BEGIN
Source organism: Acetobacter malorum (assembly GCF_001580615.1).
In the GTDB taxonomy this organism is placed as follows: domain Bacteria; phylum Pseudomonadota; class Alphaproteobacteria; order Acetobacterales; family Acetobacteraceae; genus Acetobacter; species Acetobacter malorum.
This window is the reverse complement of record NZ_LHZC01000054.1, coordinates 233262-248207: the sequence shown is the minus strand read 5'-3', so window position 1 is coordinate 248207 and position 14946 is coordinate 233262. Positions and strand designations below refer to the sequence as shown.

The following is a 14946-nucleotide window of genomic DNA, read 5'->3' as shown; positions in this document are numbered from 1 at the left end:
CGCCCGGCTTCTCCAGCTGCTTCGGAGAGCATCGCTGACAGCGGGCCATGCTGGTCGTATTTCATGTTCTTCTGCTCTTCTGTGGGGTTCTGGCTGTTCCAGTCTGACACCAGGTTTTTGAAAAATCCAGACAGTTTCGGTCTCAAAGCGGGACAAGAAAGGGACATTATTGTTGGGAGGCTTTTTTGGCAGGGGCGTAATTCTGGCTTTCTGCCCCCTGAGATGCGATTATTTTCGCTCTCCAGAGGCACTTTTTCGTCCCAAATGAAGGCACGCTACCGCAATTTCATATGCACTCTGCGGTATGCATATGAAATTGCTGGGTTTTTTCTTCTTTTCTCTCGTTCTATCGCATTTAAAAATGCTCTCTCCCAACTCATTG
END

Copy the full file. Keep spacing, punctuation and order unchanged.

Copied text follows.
Source organism: Acetobacter malorum (assembly GCF_001580615.1).
In the GTDB taxonomy this organism is placed as follows: domain Bacteria; phylum Pseudomonadota; class Alphaproteobacteria; order Acetobacterales; family Acetobacteraceae; genus Acetobacter; species Acetobacter malorum.
This window is the reverse complement of record NZ_LHZC01000054.1, coordinates 233262-248207: the sequence shown is the minus strand read 5'-3', so window position 1 is coordinate 248207 and position 14946 is coordinate 233262. Positions and strand designations below refer to the sequence as shown.

The following is a 14946-nucleotide window of genomic DNA, read 5'->3' as shown; positions in this document are numbered from 1 at the left end:
CGCCCGGCTTCTCCAGCTGCTTCGGAGAGCATCGCTGACAGCGGGCCATGCTGGTCGTATTTCATGTTCTTCTGCTCTTCTGTGGGGTTCTGGCTGTTCCAGTCTGACACCAGGTTTTTGAAAAATCCAGACAGTTTCGGTCTCAAAGCGGGACAAGAAAGGGACATTATTGTTGGGAGGCTTTTTTGGCAGGGGCGTAATTCTGGCTTTCTGCCCCCTGAGATGCGATTATTTTCGCTCTCCAGAGGCACTTTTTCGTCCCAAATGAAGGCACGCTACCGCAATTTCATATGCACTCTGCGGTATGCATATGAAATTGCTGGGTTTTTTCTTCTTTTCTCTCGTTCTATCGCATTTAAAAATGCTCTCTCCCAACTCATTG